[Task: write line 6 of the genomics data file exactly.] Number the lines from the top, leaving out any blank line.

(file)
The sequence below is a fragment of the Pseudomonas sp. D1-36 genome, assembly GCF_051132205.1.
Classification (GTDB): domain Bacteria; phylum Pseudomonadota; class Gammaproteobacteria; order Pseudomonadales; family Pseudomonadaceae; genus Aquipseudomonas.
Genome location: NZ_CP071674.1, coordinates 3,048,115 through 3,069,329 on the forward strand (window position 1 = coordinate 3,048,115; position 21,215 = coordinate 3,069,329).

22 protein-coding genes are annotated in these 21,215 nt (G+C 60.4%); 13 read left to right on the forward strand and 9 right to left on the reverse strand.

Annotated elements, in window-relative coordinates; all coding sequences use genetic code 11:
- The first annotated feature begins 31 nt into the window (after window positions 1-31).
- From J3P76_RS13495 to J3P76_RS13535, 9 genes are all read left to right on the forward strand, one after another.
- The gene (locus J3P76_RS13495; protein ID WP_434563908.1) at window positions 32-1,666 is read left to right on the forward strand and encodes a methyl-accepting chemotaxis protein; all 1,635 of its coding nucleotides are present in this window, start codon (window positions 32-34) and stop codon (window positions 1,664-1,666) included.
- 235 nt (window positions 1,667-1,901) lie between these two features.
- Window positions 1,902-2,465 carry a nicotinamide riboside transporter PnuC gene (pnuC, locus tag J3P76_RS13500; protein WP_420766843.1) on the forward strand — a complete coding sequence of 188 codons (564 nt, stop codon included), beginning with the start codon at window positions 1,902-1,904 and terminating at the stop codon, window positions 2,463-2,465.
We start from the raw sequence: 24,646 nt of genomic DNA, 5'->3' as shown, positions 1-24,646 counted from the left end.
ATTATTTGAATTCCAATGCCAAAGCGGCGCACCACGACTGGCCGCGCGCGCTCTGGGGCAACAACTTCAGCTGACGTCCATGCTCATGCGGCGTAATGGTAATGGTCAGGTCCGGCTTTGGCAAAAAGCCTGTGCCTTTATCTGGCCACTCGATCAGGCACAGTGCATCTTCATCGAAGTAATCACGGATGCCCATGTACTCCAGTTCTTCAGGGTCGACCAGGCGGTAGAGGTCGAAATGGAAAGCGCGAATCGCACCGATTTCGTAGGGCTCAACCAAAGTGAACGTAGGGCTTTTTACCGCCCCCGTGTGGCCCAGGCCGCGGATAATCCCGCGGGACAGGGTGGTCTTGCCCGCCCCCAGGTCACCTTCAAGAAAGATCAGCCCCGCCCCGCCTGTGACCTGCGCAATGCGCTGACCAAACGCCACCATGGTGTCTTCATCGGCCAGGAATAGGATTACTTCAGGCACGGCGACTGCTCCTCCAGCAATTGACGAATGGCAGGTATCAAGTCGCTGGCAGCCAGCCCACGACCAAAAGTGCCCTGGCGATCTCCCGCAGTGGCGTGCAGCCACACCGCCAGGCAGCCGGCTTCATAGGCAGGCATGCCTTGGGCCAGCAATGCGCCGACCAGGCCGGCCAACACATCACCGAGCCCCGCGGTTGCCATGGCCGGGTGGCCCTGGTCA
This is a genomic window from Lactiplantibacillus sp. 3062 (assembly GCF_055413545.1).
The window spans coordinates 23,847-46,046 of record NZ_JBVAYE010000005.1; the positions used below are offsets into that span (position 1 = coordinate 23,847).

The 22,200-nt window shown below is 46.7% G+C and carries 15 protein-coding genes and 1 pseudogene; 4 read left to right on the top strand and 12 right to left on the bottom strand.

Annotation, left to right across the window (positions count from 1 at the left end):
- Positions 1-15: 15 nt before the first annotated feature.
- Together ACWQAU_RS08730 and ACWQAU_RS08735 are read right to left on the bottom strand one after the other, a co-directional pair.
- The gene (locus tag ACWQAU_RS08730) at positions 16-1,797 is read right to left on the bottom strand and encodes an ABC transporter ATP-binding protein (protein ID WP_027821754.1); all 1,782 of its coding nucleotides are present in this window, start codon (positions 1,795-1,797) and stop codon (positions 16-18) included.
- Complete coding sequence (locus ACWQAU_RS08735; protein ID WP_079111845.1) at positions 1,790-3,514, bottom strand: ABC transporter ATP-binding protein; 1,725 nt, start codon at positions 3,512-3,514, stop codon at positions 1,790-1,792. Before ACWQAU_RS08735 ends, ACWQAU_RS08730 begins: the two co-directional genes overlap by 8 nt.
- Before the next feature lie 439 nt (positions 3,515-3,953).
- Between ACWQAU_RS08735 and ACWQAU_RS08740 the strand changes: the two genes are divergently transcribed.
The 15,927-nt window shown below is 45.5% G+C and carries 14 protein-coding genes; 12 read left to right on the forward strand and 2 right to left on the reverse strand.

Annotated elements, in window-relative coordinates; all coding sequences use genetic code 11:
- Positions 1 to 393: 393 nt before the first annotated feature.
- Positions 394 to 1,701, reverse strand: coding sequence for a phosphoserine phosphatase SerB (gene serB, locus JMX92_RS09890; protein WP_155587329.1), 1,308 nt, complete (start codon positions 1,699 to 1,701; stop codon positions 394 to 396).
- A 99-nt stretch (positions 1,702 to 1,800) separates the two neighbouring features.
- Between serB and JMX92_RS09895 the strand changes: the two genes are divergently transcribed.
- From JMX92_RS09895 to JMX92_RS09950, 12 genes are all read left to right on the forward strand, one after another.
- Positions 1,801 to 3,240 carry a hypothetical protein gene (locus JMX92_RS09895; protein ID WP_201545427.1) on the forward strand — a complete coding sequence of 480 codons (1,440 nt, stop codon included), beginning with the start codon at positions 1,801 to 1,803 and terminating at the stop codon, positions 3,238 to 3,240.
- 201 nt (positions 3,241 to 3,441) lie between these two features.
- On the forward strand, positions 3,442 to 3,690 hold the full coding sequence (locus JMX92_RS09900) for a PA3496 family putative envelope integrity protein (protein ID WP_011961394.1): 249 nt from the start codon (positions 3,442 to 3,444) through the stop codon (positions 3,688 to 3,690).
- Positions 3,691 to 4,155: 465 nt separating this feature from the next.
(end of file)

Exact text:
- The first annotated feature begins 31 nt into the window (after window positions 1-31).